Since 2011, Andrew has been been shamed and scorned for his links to Epstein and Giuffre, forced in 2019 to give up his royal roles, seen only occasionally in public since, and mostly relegated to riding his horses on the grounds of his residence, Royal Lodge, close to Windsor Castle.
Two consecutive U.S. attorneys in Manhattan have publicly demanded Andrew cooperate with the FBI investigating Epstein’s alleged sex-trafficking and Andrew’s longtime friend Maxwell’s alleged involvement (for which she is awaiting trial in federal court in New York afterpleading not guilty). It never happened: Andrew says he doesn’t know anything about those matters.
He also has denied ever meeting Giuffre, despite a decades-old picture shared on the internet that shows the two together in Maxwell’s London home. “I have no recollection of ever meeting this lady, none whatsoever,” he told the BBC in an interview in 2019, which was widely condemned in the U.K.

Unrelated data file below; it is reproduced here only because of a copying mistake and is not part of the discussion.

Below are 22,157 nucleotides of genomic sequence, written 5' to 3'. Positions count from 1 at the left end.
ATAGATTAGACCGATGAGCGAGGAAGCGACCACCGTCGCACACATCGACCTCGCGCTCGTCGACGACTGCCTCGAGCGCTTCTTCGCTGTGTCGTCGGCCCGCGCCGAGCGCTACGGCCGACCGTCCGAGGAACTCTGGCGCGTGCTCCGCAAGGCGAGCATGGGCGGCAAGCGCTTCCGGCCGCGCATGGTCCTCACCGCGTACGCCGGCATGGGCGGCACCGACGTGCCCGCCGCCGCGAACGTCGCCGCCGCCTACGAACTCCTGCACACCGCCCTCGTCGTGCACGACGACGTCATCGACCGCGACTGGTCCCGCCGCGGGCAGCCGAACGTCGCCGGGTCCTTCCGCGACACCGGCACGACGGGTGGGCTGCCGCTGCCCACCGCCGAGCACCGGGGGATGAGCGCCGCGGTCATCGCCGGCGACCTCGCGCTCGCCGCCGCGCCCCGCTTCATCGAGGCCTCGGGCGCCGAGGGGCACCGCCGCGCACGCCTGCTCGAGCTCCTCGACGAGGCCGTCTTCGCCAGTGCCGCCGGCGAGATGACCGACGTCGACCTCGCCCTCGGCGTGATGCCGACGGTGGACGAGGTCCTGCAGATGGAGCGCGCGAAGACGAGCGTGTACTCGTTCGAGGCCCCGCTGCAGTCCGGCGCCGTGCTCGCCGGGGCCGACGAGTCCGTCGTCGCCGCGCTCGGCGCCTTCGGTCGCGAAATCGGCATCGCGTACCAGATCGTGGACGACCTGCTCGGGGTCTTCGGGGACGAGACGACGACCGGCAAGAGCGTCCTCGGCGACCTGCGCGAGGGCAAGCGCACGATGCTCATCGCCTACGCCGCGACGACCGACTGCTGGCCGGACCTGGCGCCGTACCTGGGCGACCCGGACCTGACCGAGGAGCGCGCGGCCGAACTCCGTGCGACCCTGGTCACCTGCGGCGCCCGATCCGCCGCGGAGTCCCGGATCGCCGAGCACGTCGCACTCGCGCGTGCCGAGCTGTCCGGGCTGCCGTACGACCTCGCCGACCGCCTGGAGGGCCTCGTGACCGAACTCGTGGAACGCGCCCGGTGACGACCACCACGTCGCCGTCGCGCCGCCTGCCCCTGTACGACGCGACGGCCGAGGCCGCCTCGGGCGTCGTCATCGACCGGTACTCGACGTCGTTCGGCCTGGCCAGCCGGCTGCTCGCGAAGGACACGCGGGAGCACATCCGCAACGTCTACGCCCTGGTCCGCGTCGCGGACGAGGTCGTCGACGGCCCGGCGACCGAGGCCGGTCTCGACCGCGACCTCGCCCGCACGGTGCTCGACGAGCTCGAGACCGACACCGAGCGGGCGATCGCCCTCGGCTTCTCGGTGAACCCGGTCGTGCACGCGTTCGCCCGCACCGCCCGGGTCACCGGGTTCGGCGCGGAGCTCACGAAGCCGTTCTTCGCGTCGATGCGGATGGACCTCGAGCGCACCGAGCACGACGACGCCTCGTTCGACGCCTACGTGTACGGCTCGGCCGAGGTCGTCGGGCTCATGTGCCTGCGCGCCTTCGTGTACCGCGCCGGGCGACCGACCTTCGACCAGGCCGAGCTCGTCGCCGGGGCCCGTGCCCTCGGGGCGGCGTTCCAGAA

Giuffre, now a mother of three, a former Floridian and now a resident of Australia, is one of Epstein’s many accusers. She claims Epstein and Maxwell trafficked her to Andrew three times, in New York, London and the U.S. Virgin Islands, when she was 17, which is the age of consent in New York.
“The flaw in her case is that she alleges he knew she was being trafficked but there’s zero evidence offered (in her lawsuit) that he knew,” Stephens says.
Giuffre is suing Andrew in federal court, even though she is invoking New York state laws on sexual abuse, because that’s where cases involving mixed citizenship are heard, Boies says.